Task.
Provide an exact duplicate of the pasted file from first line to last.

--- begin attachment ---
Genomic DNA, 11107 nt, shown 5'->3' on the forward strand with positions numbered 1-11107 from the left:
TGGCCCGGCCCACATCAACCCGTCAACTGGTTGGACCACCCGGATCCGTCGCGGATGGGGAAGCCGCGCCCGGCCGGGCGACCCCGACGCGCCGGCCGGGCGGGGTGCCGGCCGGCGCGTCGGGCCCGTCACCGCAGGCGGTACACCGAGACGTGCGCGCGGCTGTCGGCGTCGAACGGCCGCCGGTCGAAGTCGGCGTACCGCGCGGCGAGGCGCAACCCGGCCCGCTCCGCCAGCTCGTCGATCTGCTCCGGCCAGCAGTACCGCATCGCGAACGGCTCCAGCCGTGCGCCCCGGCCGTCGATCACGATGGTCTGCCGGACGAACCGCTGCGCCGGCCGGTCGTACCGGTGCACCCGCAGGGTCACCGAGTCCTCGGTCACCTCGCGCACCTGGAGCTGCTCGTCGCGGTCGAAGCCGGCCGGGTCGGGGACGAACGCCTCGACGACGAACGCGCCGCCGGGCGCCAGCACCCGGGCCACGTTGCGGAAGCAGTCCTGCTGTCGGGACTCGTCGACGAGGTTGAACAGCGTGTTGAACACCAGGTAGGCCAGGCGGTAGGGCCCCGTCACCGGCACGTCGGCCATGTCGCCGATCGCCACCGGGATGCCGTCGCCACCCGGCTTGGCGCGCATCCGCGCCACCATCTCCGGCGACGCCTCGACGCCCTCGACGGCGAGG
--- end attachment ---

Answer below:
Genomic DNA, 11107 nt, shown 5'->3' on the forward strand with positions numbered 1-11107 from the left:
TGGCCCGGCCCACATCAACCCGTCAACTGGTTGGACCACCCGGATCCGTCGCGGATGGGGAAGCCGCGCCCGGCCGGGCGACCCCGACGCGCCGGCCGGGCGGGGTGCCGGCCGGCGCGTCGGGCCCGTCACCGCAGGCGGTACACCGAGACGTGCGCGCGGCTGTCGGCGTCGAACGGCCGCCGGTCGAAGTCGGCGTACCGCGCGGCGAGGCGCAACCCGGCCCGCTCCGCCAGCTCGTCGATCTGCTCCGGCCAGCAGTACCGCATCGCGAACGGCTCCAGCCGTGCGCCCCGGCCGTCGATCACGATGGTCTGCCGGACGAACCGCTGCGCCGGCCGGTCGTACCGGTGCACCCGCAGGGTCACCGAGTCCTCGGTCACCTCGCGCACCTGGAGCTGCTCGTCGCGGTCGAAGCCGGCCGGGTCGGGGACGAACGCCTCGACGACGAACGCGCCGCCGGGCGCCAGCACCCGGGCCACGTTGCGGAAGCAGTCCTGCTGTCGGGACTCGTCGACGAGGTTGAACAGCGTGTTGAACACCAGGTAGGCCAGGCGGTAGGGCCCCGTCACCGGCACGTCGGCCATGTCGCCGATCGCCACCGGGATGCCGTCGCCACCCGGCTTGGCGCGCATCCGCGCCACCATCTCCGGCGACGCCTCGACGCCCTCGACGGCGAGG